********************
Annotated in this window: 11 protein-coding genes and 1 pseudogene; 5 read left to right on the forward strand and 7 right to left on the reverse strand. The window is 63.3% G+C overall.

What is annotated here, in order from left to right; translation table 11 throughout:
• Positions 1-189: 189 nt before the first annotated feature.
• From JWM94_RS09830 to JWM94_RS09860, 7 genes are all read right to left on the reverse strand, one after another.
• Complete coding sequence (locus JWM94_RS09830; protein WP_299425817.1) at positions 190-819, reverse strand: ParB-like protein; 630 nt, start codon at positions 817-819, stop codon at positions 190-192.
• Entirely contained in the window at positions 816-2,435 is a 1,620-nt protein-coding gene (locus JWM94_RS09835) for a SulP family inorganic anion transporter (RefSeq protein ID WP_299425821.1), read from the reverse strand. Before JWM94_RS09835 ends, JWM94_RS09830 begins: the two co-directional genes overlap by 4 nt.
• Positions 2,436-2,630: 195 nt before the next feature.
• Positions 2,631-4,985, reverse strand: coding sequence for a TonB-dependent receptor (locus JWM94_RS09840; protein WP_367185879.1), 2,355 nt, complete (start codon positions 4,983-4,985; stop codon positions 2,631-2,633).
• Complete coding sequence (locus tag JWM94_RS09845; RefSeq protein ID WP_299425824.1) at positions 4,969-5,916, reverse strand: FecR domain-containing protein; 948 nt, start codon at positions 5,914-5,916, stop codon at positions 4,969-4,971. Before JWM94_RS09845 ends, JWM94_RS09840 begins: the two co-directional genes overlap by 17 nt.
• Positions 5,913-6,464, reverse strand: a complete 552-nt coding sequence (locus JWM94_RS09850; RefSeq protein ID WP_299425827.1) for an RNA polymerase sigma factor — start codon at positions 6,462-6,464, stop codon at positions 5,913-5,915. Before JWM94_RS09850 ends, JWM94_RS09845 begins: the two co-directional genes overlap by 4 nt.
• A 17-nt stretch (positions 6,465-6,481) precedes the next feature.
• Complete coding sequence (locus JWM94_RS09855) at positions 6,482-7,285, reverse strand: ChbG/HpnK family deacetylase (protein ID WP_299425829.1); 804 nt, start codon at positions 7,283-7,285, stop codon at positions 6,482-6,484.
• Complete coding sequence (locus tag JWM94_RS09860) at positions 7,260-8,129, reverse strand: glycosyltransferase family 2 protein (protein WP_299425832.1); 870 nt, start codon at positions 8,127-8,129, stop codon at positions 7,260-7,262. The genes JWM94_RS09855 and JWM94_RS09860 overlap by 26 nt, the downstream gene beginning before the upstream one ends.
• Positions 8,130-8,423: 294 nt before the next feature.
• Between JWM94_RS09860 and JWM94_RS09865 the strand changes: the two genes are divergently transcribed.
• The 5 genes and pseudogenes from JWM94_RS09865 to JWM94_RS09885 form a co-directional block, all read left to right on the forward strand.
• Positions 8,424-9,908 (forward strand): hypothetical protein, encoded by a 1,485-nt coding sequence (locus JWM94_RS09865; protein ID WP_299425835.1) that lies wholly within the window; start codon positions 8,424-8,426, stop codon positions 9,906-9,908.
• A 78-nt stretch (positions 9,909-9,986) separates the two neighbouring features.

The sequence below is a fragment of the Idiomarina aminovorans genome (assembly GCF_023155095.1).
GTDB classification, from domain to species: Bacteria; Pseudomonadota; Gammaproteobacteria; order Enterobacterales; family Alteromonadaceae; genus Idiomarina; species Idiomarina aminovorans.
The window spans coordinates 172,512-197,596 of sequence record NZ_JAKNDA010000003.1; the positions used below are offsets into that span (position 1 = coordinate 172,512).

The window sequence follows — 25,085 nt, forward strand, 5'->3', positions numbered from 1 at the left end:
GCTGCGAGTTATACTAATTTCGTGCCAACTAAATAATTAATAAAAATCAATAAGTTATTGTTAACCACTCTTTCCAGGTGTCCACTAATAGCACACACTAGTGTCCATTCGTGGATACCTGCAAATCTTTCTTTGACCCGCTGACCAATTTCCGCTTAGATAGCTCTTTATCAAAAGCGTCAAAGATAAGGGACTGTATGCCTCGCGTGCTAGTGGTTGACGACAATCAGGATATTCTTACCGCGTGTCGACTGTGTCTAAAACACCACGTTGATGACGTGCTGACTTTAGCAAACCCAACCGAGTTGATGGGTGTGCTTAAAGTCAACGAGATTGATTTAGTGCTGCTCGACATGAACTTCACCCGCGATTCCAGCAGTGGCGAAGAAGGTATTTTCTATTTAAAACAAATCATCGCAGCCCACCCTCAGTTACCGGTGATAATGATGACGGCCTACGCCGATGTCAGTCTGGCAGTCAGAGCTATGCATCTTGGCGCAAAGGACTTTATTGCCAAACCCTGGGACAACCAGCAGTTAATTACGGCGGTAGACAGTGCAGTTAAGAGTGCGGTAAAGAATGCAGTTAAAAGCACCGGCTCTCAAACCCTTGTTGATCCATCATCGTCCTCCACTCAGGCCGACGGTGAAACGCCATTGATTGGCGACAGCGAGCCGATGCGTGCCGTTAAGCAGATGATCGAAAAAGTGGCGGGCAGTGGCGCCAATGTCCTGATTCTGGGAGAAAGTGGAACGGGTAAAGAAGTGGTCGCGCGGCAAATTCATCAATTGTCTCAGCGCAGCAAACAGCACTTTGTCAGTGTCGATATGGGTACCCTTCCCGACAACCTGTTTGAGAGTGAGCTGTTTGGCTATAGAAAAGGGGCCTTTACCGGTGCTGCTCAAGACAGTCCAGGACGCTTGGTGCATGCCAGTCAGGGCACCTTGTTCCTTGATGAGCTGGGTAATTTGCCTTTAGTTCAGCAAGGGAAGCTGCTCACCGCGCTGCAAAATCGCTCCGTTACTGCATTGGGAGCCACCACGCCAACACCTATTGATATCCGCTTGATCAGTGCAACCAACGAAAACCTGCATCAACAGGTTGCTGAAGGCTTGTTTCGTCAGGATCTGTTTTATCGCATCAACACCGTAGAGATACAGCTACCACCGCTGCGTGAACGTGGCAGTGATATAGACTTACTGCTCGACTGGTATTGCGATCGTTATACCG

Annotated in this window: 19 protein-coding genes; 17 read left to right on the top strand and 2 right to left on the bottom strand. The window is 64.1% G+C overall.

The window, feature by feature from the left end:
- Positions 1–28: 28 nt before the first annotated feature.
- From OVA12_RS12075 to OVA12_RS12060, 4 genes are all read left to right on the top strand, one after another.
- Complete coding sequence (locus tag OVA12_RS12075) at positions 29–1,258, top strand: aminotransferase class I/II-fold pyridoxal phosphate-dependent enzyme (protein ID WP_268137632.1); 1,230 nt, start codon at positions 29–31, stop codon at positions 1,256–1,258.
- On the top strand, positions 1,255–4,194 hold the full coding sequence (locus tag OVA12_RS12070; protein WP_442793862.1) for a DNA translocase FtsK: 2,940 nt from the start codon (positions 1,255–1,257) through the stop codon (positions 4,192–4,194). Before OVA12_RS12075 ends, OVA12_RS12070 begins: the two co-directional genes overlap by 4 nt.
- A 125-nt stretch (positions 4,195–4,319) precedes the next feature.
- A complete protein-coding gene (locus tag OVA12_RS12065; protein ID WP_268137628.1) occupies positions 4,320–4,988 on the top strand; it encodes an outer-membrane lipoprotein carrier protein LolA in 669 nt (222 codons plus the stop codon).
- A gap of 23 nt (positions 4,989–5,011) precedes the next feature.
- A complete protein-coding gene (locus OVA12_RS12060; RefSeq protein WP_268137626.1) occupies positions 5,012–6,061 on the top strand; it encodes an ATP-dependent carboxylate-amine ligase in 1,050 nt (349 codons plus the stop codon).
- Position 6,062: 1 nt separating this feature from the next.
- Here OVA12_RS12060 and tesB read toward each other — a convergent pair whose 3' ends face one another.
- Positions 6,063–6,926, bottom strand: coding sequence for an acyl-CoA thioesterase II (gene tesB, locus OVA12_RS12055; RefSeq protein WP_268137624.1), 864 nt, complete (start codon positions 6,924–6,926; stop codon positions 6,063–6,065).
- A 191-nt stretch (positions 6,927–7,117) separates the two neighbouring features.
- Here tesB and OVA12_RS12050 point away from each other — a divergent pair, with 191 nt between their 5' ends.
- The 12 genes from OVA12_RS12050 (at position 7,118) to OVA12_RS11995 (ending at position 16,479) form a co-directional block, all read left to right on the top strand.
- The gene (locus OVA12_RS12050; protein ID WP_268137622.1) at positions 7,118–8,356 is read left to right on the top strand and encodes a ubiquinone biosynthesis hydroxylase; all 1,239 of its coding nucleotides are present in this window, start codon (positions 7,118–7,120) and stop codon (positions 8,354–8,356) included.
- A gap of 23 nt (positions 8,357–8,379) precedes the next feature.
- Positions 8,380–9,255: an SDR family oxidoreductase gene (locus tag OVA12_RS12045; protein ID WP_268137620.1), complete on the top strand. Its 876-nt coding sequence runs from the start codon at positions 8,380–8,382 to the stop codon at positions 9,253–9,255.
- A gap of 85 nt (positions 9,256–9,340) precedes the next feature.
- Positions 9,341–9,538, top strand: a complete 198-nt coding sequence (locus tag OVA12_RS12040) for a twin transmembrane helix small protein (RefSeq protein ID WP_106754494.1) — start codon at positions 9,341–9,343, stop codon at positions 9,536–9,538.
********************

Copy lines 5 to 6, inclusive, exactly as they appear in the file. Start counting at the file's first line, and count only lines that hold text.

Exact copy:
• Complete coding sequence (locus JWM94_RS09830; protein WP_299425817.1) at positions 190-819, reverse strand: ParB-like protein; 630 nt, start codon at positions 817-819, stop codon at positions 190-192.
• Entirely contained in the window at positions 816-2,435 is a 1,620-nt protein-coding gene (locus JWM94_RS09835) for a SulP family inorganic anion transporter (RefSeq protein ID WP_299425821.1), read from the reverse strand. Before JWM94_RS09835 ends, JWM94_RS09830 begins: the two co-directional genes overlap by 4 nt.